“This is Ours Too”: A Father Instills a Sense of Belonging in His Daughter
When Erin Haggerty was just a teen, her father George Barlow moved the family from Union City, California to the stark, white landscapes of Iowa. At the time, Erin was excited by the prospect of moving to a new place. But she soon realized that, as one of the only Black teens in her community, life would not always be so picturesque.
Photo: (L) George embracing (R) Erin at her high school graduation in 1991. Courtesy of Erin Haggerty.
Erin spent years trying to find her sense of belonging in this new town. But overtime, she began to withdraw into herself. Her father George had always assumed Erin was just a shy teen; someone who kept to herself, was well behaved, and had no interest in high school parties.
But in August of 2020, Erin opened up to George for the first time about what it was like being a young Black woman in Iowa, and how it was his words and kindness that saw her through those difficult times.
Top Photo: (L) Erin Haggerty and her father (R) George Barlow in 2010. Courtesy of Erin Haggerty.
Bottom Photo: Three year old (L) Erin with her father (R) George in 1975. Courtesy of Erin Haggerty.
Originally aired September 18, 2020, on NPR’s Morning Edition.
From The School Bus To The Hospital, A Doctor’s Experiences With Racism
As nationwide protests in the United States continue, conversations about racial inequity have come into the forefront. And many are reminded of experiences from our not-so-distant past — like Dr. Ayim Darkeh and his mother, Shirley, who moved to Westbury on Long Island, New York in the 1970s.
When Ayim started attending elementary school, he was one of a handful of Black students in a predominantly white school.
Ayim and his mother had a conversation over StoryCorps Connect to talk about the discrimination Ayim faced as a child, and how that’s shaped his approach to parenting.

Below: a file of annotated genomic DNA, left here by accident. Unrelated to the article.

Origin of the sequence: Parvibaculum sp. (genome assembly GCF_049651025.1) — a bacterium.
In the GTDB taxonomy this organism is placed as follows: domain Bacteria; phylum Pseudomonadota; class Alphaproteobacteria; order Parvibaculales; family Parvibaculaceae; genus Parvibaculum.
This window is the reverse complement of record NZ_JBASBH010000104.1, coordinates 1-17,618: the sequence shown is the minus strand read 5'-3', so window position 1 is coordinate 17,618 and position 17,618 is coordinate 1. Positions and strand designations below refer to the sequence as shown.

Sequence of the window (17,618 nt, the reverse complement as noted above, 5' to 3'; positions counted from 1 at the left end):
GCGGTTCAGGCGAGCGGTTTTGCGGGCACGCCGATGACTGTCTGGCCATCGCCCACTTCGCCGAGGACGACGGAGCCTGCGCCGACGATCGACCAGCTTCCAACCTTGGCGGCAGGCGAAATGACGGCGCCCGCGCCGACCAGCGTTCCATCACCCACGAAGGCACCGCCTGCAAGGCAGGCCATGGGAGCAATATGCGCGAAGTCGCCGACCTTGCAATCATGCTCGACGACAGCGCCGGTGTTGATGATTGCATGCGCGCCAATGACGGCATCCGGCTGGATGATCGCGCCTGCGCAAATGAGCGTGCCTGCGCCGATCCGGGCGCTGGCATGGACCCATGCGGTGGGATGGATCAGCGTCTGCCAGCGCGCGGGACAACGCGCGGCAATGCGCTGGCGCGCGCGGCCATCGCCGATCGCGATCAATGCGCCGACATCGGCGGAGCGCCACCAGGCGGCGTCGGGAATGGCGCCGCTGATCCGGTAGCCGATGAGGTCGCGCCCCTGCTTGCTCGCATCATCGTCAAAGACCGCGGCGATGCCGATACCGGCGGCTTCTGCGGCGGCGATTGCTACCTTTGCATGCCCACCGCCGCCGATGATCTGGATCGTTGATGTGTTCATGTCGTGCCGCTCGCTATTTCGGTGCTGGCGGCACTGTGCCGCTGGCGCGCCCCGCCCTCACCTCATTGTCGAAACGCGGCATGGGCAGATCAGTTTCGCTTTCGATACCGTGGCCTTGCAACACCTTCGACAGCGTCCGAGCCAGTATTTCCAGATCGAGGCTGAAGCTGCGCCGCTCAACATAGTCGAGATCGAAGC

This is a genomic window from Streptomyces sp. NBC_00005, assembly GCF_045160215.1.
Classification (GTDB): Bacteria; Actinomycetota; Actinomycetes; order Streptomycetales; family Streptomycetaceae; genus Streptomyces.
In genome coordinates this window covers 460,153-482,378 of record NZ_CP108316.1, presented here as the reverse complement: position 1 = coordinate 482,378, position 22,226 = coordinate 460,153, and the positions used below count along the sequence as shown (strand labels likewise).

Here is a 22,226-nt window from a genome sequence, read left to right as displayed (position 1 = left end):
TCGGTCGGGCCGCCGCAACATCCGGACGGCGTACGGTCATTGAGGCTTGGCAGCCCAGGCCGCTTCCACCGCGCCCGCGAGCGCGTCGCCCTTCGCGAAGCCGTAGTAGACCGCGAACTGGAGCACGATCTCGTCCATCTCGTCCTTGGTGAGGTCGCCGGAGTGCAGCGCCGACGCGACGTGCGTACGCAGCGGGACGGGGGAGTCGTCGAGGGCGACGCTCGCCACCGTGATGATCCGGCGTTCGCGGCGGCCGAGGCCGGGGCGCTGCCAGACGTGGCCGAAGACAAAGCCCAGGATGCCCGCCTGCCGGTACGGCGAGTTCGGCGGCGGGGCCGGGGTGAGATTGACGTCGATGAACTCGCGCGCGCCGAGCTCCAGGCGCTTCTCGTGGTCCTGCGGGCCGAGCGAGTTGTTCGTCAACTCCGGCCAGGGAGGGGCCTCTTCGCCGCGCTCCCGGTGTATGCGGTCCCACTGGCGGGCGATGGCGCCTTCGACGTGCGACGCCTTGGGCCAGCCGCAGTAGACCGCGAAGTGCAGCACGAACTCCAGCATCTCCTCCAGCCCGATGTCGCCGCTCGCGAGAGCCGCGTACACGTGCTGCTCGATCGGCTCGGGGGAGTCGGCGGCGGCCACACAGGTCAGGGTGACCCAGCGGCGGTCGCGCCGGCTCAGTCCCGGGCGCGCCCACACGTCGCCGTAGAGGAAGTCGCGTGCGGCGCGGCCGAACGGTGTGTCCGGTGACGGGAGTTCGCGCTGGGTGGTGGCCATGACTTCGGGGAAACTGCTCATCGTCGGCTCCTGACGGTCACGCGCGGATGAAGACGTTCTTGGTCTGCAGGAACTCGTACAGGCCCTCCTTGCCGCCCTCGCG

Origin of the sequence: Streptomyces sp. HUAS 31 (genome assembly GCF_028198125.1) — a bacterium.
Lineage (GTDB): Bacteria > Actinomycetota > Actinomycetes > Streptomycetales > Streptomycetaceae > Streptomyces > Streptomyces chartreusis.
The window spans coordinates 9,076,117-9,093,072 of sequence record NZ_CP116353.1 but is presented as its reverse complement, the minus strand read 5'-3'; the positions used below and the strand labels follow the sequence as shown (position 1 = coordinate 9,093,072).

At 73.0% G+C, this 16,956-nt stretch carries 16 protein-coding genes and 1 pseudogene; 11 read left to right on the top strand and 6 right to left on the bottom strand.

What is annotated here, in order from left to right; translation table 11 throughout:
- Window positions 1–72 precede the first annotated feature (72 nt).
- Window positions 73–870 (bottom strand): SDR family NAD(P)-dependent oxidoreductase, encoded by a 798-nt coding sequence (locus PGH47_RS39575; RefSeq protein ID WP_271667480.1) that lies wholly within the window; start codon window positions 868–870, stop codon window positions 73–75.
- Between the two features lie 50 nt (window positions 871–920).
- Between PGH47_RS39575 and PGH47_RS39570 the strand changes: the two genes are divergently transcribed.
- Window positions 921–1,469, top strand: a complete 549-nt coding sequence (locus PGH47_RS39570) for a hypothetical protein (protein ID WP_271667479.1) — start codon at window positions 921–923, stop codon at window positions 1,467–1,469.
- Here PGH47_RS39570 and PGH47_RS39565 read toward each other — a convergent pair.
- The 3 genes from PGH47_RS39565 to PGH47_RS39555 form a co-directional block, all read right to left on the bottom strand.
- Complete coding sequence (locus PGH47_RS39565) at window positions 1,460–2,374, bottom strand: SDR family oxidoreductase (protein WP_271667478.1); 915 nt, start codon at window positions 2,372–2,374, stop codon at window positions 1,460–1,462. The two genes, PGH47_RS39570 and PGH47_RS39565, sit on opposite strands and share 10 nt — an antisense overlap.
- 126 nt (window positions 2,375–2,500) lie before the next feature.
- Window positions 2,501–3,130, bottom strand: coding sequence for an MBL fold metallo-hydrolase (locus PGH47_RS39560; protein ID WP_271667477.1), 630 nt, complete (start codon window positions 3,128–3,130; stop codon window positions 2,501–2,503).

Content Warning: this story contains some offensive language.
Top Photo: Shirly Darkeh and Ayim Darkeh at Shirly’s 85th birthday celebration at a church on Long Island, NY in 2019. Courtesy of Ayim Darkeh.
Bottom Photo: Ayim Darkeh and his children at their Brooklyn home in 2019. Courtesy of Ayim Darkeh.
Originally aired August 28, 2020, on NPR’s Morning Edition.
“They Don’t See The Innocence In You”: A Black Father Continues To Answer Tough Questions From His Son
When 9-year-old Aidan Sykes first sat down for StoryCorps to interview his dad, Albert, he had some serious questions. Their conversation touched on Albert’s experience raising three Black sons in Mississippi, why they go to protests together, and what Albert’s hopes are for his son’s future.
Five years later, with Aidan a month away from turning 15, they decided to have another conversation using StoryCorps Connect. This comes at a time when protests are being held worldwide after a white police officer in Minneapolis, Minnesota killed a Black man named George Floyd.
Top Photo: Albert and Aidan Sykes in Jackson, Mississippi, 2020. Photo courtesy of Albert Sykes.
Middle Photo: Albert and Aidan Sykes at their original StoryCorps interview back in 2015. By Vanessa Gonzalez-Block for StoryCorps.
Originally aired June 12, 2020, on NPR’s Morning Edition.